St. Norbert College calls for "RED OUT" to honor student stroke survivor during American Heart Month
From St. Norbert College, January 1, 2012
by Mike Counter, firstname.lastname@example.org, (920) 403-3089
The school will also honor college students Kaela Gedda and Kevin Reynolds and recognize those battling cardiovascular disease before the game. On the morning of April 11, 2009 after beginning to notice weakness in her left hand, Kaela had a stroke. Soon after, her doctors discovered she had a hole in her heart, which almost 25 percent of the population are affected by.
"Experiencing a stroke was life changing, an event that I never predicted having to deal with," says Kaela. "I want to tell my story so everyone is aware of what a life threatening event looks like, how to prevent it, and how important it is to become an advocate for your health once you have experienced a life-changing event. "
Kaela continues, "I am honored St. Norbert will be speaking up about cardiovascular diseases and supporting my story as well and the mission of the American Heart Association so lives will continue to be saved."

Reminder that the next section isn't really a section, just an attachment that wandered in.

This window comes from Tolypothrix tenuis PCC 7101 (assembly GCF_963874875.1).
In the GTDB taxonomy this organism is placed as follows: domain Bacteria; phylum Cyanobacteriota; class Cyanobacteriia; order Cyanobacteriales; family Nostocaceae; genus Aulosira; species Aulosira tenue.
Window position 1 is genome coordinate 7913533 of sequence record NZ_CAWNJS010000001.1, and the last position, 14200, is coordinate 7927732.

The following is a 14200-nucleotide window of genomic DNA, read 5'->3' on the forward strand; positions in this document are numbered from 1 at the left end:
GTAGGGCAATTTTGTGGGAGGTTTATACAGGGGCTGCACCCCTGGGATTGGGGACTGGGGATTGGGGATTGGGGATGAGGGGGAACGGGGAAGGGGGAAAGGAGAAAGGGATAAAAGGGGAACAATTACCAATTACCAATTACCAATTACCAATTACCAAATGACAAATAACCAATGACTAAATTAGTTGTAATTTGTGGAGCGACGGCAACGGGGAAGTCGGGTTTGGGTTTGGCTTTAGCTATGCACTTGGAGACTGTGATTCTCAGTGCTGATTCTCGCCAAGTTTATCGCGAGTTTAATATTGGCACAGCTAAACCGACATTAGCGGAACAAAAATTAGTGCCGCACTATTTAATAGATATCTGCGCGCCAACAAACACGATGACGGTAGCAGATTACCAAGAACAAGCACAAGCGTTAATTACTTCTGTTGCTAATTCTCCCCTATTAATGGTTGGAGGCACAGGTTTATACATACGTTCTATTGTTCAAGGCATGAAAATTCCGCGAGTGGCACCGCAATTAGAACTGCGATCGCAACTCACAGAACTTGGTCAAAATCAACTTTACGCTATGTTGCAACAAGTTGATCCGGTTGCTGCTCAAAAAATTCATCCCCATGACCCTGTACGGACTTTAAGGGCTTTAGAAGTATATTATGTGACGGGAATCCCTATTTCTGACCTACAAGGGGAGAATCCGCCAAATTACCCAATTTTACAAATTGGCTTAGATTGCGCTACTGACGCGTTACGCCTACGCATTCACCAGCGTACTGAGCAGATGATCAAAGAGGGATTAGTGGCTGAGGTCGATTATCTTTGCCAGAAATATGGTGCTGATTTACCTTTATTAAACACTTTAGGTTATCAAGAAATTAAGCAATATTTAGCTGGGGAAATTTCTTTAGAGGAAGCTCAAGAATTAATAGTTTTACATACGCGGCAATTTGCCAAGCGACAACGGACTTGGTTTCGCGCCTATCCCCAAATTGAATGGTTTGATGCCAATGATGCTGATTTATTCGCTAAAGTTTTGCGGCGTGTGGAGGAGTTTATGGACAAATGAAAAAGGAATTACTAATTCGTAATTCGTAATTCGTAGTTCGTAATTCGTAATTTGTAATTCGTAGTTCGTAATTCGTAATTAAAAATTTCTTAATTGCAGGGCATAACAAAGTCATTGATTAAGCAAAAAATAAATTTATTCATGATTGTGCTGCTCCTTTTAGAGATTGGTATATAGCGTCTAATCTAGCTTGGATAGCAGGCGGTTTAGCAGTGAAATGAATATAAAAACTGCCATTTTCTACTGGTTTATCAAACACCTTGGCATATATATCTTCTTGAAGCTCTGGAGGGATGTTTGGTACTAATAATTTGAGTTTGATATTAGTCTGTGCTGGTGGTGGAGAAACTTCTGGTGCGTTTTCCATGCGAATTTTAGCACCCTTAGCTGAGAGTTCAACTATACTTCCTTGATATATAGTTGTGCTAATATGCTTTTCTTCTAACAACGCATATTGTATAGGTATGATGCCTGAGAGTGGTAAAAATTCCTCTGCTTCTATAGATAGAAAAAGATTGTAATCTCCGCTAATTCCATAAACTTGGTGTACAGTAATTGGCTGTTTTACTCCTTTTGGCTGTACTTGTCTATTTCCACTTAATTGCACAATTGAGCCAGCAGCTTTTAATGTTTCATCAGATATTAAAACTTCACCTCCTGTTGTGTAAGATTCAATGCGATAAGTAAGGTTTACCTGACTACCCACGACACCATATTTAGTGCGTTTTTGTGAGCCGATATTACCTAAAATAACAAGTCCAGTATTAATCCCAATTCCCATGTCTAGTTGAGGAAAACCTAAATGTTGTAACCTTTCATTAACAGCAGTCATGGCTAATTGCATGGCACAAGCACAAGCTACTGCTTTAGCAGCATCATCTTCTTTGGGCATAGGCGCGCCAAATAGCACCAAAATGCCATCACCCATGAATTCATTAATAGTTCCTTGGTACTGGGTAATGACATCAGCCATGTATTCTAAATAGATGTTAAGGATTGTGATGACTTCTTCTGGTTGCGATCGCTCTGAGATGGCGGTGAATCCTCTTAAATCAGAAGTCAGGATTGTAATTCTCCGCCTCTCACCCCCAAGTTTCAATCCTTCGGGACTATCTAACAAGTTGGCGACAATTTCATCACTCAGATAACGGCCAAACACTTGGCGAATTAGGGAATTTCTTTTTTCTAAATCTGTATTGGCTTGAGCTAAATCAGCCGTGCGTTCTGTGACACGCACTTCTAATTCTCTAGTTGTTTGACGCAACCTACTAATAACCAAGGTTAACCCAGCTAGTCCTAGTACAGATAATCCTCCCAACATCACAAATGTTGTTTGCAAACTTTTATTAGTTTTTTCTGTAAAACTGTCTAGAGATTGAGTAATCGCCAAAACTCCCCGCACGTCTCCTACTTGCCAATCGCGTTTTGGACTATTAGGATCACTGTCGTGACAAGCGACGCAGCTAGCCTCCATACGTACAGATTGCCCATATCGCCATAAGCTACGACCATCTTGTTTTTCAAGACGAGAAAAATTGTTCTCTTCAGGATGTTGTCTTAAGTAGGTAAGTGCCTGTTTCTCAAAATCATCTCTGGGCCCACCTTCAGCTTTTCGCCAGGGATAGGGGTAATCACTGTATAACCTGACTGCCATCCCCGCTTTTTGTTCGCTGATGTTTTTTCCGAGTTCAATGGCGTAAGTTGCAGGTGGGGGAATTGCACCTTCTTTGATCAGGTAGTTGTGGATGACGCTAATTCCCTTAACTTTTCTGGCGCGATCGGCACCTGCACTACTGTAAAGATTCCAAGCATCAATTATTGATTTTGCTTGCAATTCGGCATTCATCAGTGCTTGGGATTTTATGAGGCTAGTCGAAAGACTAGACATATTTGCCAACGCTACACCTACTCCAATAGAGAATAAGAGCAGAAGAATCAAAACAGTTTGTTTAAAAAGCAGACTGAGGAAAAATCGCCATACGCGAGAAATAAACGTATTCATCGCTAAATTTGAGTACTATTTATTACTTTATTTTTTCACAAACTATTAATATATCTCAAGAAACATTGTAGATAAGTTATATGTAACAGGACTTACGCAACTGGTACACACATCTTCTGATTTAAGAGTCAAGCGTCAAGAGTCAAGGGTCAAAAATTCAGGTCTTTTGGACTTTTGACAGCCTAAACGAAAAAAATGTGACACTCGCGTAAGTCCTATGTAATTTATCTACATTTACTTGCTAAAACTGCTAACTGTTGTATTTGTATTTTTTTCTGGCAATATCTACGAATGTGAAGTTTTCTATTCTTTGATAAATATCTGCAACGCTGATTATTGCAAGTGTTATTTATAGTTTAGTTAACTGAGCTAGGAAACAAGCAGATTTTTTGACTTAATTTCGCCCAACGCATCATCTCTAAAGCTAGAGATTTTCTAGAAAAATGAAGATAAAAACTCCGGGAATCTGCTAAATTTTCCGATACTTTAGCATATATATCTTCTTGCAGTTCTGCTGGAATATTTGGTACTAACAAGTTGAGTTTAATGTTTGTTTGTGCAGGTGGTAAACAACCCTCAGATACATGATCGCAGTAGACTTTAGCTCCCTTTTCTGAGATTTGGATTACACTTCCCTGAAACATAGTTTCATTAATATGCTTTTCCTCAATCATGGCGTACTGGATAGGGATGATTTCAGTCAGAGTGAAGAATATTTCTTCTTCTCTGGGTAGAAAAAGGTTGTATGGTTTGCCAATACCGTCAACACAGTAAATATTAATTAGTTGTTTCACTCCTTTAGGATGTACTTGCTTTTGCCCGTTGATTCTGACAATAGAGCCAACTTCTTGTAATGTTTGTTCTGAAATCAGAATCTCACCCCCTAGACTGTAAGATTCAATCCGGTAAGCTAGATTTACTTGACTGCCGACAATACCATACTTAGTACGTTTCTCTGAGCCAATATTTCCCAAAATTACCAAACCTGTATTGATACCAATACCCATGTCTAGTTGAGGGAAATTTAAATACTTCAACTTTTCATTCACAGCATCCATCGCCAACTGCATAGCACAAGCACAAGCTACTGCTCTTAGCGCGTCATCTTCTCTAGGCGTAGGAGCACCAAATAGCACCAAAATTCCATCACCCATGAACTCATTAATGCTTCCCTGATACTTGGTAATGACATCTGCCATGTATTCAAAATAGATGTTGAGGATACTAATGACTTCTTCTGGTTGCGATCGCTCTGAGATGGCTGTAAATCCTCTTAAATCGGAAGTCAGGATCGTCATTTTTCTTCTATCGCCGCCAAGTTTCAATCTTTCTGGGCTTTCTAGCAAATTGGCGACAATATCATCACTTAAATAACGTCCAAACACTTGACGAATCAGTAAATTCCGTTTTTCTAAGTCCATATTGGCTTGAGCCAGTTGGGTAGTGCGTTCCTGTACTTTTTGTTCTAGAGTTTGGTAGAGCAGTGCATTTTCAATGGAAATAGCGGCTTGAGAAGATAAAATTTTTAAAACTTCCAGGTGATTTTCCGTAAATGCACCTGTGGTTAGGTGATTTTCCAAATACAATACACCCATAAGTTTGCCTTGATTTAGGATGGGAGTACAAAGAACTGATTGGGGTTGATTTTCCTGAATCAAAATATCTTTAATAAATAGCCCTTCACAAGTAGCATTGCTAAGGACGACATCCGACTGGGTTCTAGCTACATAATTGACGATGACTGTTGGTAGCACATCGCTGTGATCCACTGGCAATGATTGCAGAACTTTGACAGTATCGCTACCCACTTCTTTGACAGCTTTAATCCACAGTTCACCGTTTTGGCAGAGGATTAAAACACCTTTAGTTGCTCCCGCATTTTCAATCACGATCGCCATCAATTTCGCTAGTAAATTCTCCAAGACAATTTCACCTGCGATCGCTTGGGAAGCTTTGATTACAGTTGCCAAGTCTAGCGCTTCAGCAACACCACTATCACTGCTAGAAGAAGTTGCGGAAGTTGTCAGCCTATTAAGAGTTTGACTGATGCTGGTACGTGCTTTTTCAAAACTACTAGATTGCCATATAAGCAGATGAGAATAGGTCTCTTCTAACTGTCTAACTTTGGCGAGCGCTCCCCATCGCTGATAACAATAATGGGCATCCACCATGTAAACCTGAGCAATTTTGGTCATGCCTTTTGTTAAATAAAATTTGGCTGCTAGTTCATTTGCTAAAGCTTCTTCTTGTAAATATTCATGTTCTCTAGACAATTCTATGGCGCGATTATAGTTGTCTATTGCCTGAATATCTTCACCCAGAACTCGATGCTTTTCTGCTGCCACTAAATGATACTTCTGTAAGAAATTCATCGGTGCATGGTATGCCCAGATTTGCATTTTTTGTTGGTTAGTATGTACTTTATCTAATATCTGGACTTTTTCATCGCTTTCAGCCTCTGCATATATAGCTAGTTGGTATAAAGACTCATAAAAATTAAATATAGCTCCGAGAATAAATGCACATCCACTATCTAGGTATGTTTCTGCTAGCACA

Kaela and her family and friends are asking everyone to join them in raising awareness and funds for the American Heart Association at the college's first RED OUT event. St. Norbert College leaders are asking game attendees and members the community to donate $10 for a Red Out T-shirt and wear it throughout the day Friday and at the game that evening to create awareness for the nation's No. 1 and No. 4 killers, heart disease and stroke.
Cardiovascular diseases are the biggest killer in the United States and February is American Heart Month. Every year since 1963, the president of the United States declares February to be American Heart Month in order to draw more attention to cardiovascular diseases such as heart disease, high blood pressure and stroke.
Help support this beneficial and life saving mission. To get a shirt, call Korren Jewitt at (920) 819-0336. For more information about the American Heart Association, call (800) AHA-USA1.